Obvious risks and occupiers' duties

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Obvious risks and occupiers' duties

Published 8 November 2016

The question of whether an occupier is responsible for injuries suffered by a visitor where the risk of injury is slight (albeit that any injury may be severe) and that risk is obvious to the visitor, was considered by the Court of Appeal in Edwards v Sutton London Borough Council, the judgment in which was handed down on 12 October 2016.

Christopher Edwards was a lawful visitor to a public park which was under the control of the local council.  He had been cycling in the park with his wife and, when they were walking back to the car park where they had parked, their route took them across an ornamental bridge which was built in the 19th Century and had side parapets which were 26cm and 30cm high.  As he crossed the bridge, he fell over the side and suffered a spinal injury which rendered him paraplegic.  This was the first reported accident on the bridge.

He argued that the council should have installed side barriers with a height of 1.1m in line with a British Standard for Pedestrian Restraint Systems from 1995 and/or should have provided a warning.  He succeeded at first instance subject to a 40% deduction for contributory negligence.  The council successfully appealed this decision to the Court of Appeal.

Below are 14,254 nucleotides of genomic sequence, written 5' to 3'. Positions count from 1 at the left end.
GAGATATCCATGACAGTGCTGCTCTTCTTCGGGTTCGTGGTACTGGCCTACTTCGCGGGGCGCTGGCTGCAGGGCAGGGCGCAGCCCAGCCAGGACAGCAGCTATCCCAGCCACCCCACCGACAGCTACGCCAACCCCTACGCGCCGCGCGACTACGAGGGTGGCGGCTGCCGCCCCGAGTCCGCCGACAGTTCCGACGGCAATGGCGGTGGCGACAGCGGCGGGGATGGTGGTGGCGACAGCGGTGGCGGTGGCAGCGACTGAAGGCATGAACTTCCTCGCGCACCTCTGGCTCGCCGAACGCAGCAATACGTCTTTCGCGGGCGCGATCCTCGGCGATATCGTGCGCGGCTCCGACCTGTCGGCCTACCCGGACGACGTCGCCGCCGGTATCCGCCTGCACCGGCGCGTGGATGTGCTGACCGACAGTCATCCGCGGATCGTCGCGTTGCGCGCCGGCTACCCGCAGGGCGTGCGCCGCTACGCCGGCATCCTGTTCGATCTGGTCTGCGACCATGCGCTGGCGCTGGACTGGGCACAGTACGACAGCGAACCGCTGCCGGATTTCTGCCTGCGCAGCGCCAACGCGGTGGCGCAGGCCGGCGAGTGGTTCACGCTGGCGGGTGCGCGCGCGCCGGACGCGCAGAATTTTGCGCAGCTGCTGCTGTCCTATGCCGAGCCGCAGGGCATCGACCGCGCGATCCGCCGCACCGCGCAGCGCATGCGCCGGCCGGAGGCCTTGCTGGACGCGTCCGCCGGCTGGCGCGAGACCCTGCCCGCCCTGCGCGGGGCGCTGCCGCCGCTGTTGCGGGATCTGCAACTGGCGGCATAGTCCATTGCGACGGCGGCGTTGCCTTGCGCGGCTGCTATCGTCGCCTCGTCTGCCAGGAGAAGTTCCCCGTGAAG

The Court was required to consider whether the council's duty to take such care as in all the circumstances of the case is reasonable to see that the visitor will be reasonably safe in using the premises for the purposes or which he is invited to be there (Occupiers Liability Act 1957, s.2(2)) extended to a duty to erect barriers meeting current standards and/or warning signs.

Whilst it is clear that a bridge with low sides may present a danger which gives rise to a duty on the part of the occupier, the Court considered the degree of the risk of injury.  When doing so, it noted the House of Lords' decision in Tomlinson v Congleton BC that the degree of risk is central to the assessment of what should reasonably be expected of the occupier and that, where the risk of serious injury is remote, it may be unreasonable to expect the occupier to protect against it, particularly where the cost of reducing the risk is disproportionate to the likelihood of injury arising or the activity giving rise to the risk has a social benefit.

On the question of whether the council should have erected warning signs, the Court concluded that it was not under a duty to do so because the risk of injury was obvious and a warning sign would not have told the Claimant any more than he already knew from his own observations.  It noted the Court of Appeal judgment in Cotton v Derbyshire Dales DC in which Kennedy LJ said that it is unnecessary to warn an adult of sound mind that it is dangerous to go near the edge of an obvious cliff.

The closing paragraph of the lead judgment of McCombe LJ is a salutary reminder to litigants and their representatives, that not every accident (even if it has serious consequences) has to have been the fault of another; and an occupier is not an insurer against injuries sustained on his premises.


David Williams

David Williams


+44 (0)113 251 4844

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